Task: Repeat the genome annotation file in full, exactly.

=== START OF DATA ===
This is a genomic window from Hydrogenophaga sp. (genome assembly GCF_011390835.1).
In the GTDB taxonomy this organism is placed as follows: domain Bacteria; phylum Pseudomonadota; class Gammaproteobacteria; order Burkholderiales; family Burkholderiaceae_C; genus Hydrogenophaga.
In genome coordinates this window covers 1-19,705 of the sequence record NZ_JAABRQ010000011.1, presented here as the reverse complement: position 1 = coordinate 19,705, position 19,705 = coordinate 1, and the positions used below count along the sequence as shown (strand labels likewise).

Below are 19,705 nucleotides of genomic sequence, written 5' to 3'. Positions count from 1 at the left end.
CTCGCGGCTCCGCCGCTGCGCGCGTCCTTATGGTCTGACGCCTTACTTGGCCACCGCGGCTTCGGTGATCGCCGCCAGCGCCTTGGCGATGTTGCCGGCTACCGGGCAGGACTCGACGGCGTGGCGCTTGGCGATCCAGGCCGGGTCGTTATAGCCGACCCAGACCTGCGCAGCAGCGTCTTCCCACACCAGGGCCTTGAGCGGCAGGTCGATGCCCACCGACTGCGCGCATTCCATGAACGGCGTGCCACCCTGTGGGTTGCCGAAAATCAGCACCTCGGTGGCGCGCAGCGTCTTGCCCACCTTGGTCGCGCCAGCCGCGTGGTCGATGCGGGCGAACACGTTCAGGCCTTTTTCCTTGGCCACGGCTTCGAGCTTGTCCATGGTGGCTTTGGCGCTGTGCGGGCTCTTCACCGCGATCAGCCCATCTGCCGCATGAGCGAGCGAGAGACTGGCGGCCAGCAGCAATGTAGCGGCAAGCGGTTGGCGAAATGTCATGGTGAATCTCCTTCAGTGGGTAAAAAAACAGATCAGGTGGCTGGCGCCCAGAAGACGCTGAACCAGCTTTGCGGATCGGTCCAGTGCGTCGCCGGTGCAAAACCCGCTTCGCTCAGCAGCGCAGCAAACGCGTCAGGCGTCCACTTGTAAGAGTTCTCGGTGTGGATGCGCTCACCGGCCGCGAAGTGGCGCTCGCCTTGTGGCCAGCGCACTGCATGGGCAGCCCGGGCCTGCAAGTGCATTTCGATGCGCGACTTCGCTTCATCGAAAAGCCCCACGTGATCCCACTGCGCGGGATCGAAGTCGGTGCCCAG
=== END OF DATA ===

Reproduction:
This is a genomic window from Hydrogenophaga sp. (genome assembly GCF_011390835.1).
In the GTDB taxonomy this organism is placed as follows: domain Bacteria; phylum Pseudomonadota; class Gammaproteobacteria; order Burkholderiales; family Burkholderiaceae_C; genus Hydrogenophaga.
In genome coordinates this window covers 1-19,705 of the sequence record NZ_JAABRQ010000011.1, presented here as the reverse complement: position 1 = coordinate 19,705, position 19,705 = coordinate 1, and the positions used below count along the sequence as shown (strand labels likewise).

Below are 19,705 nucleotides of genomic sequence, written 5' to 3'. Positions count from 1 at the left end.
CTCGCGGCTCCGCCGCTGCGCGCGTCCTTATGGTCTGACGCCTTACTTGGCCACCGCGGCTTCGGTGATCGCCGCCAGCGCCTTGGCGATGTTGCCGGCTACCGGGCAGGACTCGACGGCGTGGCGCTTGGCGATCCAGGCCGGGTCGTTATAGCCGACCCAGACCTGCGCAGCAGCGTCTTCCCACACCAGGGCCTTGAGCGGCAGGTCGATGCCCACCGACTGCGCGCATTCCATGAACGGCGTGCCACCCTGTGGGTTGCCGAAAATCAGCACCTCGGTGGCGCGCAGCGTCTTGCCCACCTTGGTCGCGCCAGCCGCGTGGTCGATGCGGGCGAACACGTTCAGGCCTTTTTCCTTGGCCACGGCTTCGAGCTTGTCCATGGTGGCTTTGGCGCTGTGCGGGCTCTTCACCGCGATCAGCCCATCTGCCGCATGAGCGAGCGAGAGACTGGCGGCCAGCAGCAATGTAGCGGCAAGCGGTTGGCGAAATGTCATGGTGAATCTCCTTCAGTGGGTAAAAAAACAGATCAGGTGGCTGGCGCCCAGAAGACGCTGAACCAGCTTTGCGGATCGGTCCAGTGCGTCGCCGGTGCAAAACCCGCTTCGCTCAGCAGCGCAGCAAACGCGTCAGGCGTCCACTTGTAAGAGTTCTCGGTGTGGATGCGCTCACCGGCCGCGAAGTGGCGCTCGCCTTGTGGCCAGCGCACTGCATGGGCAGCCCGGGCCTGCAAGTGCATTTCGATGCGCGACTTCGCTTCATCGAAAAGCCCCACGTGATCCCACTGCGCGGGATCGAAGTCGGTGCCCAG